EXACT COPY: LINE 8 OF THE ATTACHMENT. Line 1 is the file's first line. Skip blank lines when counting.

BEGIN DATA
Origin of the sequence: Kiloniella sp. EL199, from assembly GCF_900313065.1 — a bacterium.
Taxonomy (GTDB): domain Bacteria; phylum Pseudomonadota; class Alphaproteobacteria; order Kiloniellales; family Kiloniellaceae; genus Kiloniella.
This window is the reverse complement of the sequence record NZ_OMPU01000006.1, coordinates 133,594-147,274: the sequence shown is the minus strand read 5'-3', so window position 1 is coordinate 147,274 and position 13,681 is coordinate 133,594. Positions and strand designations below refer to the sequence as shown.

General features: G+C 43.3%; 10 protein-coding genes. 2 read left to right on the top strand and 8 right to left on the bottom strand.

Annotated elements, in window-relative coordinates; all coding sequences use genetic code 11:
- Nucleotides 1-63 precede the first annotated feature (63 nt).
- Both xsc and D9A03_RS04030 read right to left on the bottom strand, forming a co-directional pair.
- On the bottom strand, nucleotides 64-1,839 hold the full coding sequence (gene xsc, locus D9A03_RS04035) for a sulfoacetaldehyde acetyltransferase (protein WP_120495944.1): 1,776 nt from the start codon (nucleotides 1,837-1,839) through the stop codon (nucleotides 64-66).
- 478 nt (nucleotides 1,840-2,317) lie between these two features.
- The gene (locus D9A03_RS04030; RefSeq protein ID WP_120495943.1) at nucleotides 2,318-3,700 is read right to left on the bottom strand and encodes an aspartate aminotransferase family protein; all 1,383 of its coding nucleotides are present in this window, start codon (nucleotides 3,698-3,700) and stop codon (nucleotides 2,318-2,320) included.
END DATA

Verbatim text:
- On the bottom strand, nucleotides 64-1,839 hold the full coding sequence (gene xsc, locus D9A03_RS04035) for a sulfoacetaldehyde acetyltransferase (protein WP_120495944.1): 1,776 nt from the start codon (nucleotides 1,837-1,839) through the stop codon (nucleotides 64-66).